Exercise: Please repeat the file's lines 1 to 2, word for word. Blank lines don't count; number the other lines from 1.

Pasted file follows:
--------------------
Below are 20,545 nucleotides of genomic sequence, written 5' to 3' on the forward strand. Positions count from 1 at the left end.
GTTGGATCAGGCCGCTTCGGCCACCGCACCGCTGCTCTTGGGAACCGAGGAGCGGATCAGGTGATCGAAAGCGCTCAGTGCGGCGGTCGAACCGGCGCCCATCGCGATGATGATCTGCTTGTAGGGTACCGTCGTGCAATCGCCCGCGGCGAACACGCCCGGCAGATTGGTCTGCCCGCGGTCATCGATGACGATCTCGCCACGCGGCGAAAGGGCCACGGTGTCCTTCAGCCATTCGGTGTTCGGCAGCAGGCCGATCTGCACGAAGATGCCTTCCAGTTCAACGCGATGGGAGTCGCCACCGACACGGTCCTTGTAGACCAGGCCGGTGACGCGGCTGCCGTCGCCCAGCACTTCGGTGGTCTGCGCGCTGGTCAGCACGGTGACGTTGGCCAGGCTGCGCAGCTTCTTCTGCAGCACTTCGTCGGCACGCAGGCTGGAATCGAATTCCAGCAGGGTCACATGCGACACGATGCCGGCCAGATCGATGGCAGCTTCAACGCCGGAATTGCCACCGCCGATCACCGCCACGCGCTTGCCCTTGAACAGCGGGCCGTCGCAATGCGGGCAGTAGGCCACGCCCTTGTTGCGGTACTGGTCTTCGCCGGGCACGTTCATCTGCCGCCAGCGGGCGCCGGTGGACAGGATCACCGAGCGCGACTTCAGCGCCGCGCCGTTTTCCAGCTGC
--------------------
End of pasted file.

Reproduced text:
Below are 20,545 nucleotides of genomic sequence, written 5' to 3' on the forward strand. Positions count from 1 at the left end.
GTTGGATCAGGCCGCTTCGGCCACCGCACCGCTGCTCTTGGGAACCGAGGAGCGGATCAGGTGATCGAAAGCGCTCAGTGCGGCGGTCGAACCGGCGCCCATCGCGATGATGATCTGCTTGTAGGGTACCGTCGTGCAATCGCCCGCGGCGAACACGCCCGGCAGATTGGTCTGCCCGCGGTCATCGATGACGATCTCGCCACGCGGCGAAAGGGCCACGGTGTCCTTCAGCCATTCGGTGTTCGGCAGCAGGCCGATCTGCACGAAGATGCCTTCCAGTTCAACGCGATGGGAGTCGCCACCGACACGGTCCTTGTAGACCAGGCCGGTGACGCGGCTGCCGTCGCCCAGCACTTCGGTGGTCTGCGCGCTGGTCAGCACGGTGACGTTGGCCAGGCTGCGCAGCTTCTTCTGCAGCACTTCGTCGGCACGCAGGCTGGAATCGAATTCCAGCAGGGTCACATGCGACACGATGCCGGCCAGATCGATGGCAGCTTCAACGCCGGAATTGCCACCGCCGATCACCGCCACGCGCTTGCCCTTGAACAGCGGGCCGTCGCAATGCGGGCAGTAGGCCACGCCCTTGTTGCGGTACTGGTCTTCGCCGGGCACGTTCATCTGCCGCCAGCGGGCGCCGGTGGACAGGATCACCGAGCGCGACTTCAGCGCCGCGCCGTTTTCCAGCTGC